1. Morning CA,
      “Magical claims are never rational”. Agreed. That is why atheistic claims are not only irrational, but also irresponsible.

      Hop on the Atheist train. That way you don't have to defend irrational, illogical thinking. You don't have to defend contradictory thinking and primitive yammering about the nature of man or the irresponsible claims made throughout history.

    2. While I won't use the somewhat loaded term "magical", I will say supernatural claims can be rational, but only if they are based upon evidence. The world is full of supernatural claims, most contradictory. Prudence requires, even demands, due diligence otherwise all beliefs are equally valid.

      I have a relative (actually an in-law) who is a devout convert to Mormonism. I've learned to mostly keep my counsel to myself but I have had the basis of his faith explained to me in great detail and find it incredible. He's a smart man, and a good, decent, honest man, but is adrift in belief system that I think is nonsense. I can argue why, based upon obvious evidence, but how would a person of faith not but accept his beliefs as equally valid.

    3. Hi R1, long time no comment.
      A lot of crazy stuff in Mormonism (Joe has studied much). Of course, depending on one’s perceptive, the same can be said about Catholicism. One thing they believe, that basically every non-Catholic Christian believes, is that Christ’s Church failed and disappeared for many centuries (the apostasy) and then was reestablished by “someone else”. You can take your pick of many founders and many teachings.

      Catholics believe that Christ founded a visible and authoritative Church that never went away. It has had many problems, but never disappeared. It stands to reason that IF there is a God, and IF he wanted to establish a church, and IF he said the gates of hell would not prevail against it, THEN it would survive EVERY century.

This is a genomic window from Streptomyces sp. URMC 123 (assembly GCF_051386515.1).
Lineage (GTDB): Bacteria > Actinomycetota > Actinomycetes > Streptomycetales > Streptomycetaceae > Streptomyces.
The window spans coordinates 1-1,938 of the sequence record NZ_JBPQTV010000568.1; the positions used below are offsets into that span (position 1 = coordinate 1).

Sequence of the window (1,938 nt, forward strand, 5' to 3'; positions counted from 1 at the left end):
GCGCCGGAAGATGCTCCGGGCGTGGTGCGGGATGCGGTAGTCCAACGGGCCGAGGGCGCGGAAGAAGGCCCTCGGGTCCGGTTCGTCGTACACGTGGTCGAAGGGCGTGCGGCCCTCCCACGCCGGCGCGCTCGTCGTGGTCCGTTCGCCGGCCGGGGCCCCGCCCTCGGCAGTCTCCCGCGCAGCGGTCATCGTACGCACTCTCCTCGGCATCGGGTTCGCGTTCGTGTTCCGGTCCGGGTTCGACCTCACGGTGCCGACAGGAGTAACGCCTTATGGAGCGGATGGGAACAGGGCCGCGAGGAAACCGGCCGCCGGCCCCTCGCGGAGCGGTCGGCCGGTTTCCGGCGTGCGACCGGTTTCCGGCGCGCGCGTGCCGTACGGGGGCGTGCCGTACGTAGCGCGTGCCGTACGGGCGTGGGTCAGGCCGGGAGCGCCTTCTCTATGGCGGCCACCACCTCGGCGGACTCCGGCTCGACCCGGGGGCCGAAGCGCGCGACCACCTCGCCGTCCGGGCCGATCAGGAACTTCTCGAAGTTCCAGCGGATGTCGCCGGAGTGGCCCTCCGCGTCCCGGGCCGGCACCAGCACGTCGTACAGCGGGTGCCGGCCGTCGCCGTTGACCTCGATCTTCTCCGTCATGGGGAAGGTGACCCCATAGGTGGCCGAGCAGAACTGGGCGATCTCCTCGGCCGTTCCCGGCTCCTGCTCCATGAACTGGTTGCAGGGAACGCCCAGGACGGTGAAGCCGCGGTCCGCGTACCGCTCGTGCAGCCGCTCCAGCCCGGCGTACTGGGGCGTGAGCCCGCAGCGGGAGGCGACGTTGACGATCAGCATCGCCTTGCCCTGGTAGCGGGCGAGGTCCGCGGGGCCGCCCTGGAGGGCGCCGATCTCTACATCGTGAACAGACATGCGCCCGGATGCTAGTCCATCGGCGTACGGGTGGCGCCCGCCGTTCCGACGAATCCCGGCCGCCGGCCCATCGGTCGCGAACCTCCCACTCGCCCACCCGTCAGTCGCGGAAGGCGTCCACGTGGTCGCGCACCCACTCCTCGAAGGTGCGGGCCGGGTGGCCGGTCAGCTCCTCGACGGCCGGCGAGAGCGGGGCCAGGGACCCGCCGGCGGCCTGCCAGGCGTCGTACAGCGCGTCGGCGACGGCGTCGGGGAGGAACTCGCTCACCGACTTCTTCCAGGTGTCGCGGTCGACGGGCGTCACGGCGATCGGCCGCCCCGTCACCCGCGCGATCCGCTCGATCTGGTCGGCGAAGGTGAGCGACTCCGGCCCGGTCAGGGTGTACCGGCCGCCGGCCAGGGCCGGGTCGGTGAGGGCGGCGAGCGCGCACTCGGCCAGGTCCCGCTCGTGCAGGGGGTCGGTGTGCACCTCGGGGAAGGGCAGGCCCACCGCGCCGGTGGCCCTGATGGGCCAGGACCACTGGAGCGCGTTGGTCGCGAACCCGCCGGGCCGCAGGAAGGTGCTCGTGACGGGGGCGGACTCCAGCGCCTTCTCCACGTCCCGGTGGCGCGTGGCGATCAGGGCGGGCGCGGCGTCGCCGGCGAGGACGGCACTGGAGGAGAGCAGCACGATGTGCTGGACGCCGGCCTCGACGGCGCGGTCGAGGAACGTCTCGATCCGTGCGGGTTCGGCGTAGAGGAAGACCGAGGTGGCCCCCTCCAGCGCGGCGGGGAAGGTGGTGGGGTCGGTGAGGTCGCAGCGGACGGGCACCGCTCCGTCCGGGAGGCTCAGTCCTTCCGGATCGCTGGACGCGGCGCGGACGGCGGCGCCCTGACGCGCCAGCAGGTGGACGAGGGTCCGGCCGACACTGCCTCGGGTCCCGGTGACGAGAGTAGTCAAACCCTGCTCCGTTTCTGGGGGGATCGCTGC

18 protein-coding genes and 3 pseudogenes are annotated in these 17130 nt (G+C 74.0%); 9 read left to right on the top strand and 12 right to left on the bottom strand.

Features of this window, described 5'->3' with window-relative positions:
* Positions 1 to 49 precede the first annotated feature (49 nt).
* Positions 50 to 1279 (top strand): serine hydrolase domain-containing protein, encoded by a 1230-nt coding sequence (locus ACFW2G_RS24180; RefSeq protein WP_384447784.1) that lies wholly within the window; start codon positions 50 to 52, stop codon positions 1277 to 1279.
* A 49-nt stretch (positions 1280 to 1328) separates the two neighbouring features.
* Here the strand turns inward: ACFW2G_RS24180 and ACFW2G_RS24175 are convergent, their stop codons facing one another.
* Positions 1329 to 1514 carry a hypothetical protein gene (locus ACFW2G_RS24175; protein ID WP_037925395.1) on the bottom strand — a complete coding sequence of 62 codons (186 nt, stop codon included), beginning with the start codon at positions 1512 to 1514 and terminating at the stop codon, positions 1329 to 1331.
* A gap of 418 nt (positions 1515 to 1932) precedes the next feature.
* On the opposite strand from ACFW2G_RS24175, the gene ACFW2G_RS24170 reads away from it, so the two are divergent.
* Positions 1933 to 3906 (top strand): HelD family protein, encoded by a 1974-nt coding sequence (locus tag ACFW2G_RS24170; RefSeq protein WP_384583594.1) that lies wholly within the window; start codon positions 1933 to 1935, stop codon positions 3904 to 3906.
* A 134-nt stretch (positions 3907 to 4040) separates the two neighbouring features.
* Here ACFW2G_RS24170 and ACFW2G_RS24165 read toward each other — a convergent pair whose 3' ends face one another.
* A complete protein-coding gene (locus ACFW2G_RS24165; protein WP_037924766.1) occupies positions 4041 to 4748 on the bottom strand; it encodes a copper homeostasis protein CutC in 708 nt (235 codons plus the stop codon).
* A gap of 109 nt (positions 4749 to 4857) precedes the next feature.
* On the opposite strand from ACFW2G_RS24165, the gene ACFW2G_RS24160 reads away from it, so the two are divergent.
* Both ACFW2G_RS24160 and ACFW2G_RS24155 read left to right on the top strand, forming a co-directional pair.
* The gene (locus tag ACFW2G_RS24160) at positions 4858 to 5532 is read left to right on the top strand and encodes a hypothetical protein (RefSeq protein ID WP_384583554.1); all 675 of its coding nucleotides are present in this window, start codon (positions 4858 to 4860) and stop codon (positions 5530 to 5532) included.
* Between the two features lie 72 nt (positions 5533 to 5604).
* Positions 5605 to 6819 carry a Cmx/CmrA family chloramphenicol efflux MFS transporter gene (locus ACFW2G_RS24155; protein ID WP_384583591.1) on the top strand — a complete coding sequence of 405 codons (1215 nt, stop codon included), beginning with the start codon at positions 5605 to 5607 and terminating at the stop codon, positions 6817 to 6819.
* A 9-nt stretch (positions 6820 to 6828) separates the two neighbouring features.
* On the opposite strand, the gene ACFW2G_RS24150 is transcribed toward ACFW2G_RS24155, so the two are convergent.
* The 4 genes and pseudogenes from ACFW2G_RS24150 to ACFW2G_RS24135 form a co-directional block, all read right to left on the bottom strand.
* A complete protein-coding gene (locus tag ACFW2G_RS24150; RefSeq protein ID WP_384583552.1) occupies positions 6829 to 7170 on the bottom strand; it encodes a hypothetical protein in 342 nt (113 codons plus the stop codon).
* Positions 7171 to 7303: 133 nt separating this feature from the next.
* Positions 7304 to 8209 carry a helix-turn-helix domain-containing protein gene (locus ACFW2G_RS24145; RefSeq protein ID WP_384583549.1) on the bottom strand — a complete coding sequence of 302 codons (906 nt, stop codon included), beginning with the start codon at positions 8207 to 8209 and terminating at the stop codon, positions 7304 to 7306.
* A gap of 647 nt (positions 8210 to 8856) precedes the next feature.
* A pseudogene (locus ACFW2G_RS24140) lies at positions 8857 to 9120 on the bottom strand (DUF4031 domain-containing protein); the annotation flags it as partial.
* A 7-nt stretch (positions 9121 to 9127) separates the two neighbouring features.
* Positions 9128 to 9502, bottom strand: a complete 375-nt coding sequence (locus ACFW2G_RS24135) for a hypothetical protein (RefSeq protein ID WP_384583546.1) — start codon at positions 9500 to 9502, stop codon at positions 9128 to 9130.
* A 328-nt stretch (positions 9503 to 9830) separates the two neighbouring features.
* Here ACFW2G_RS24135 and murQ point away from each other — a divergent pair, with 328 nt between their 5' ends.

4. Ben - My point in choosing Mormonism, beyond being inlaw's religion is that it's a denomination that most non adherents to it express incredulity in its beliefs. But why? You mentioned that similarly some could say that about Catholicism, indeed it was the Mormon/Catholic comparison that caused Julia Sweeney ( ) to question her faith.

      You mention you're trained to handle problem solving, but in my experience, both in science and in business, most solutions to problems are wrong. That's not a bad thing at all, in fact it's good to come up with wrong answers. It's only bad if you choose not to test them to see if they're valid. And if they're not tested, or can't be tested in any meaningful way, they're very suspect.

  2. I don't need logic. I have FAITH. I know I am God's like I know my own name. I know it deep down inside. I just KNOW. This is like women's intuition but 1,000 times more than that.

  3. "these answers are not answers at all and they are unacceptable to explain ANY observed effect, including the existence of the universe or our own being"

    Actually, I'm pretty sure that your employer has not asked you to apply this process to the existence of the universe or our own being. I suspect (but cannot say with certainty) that explaining the existence of the universe or our own being don't have any practical applications. Maybe they pertain to the question "what happens after we die?" but no one knows with 2+2=4 certainty what does happen. You can have faith (belief without evidence) about what happens - but not the level of certainty that your corporate bosses would accept in their decision making.

    1. We don’t deal with cosmology or metaphysics at work, but some aspects of our structured and formal common sense way of thinking can apply to many things.

  4. One way to approach evidence in science is to ask how can it be disproven. I know in philosophical circles Popper's falsification ideas have fallen out of favour but in science it's still a valid point. About a year ago, several scientists at CERN thought they had detected faster than light neutrinos. Concerned about the veracity of this finding, they asked the world to check they results and prove them wrong. A few days later, the fault was found.

    It took the humility and the honesty of the researchers to admit their evidence could be wrong and the confidence in themselves to ask how could it be proven wrong.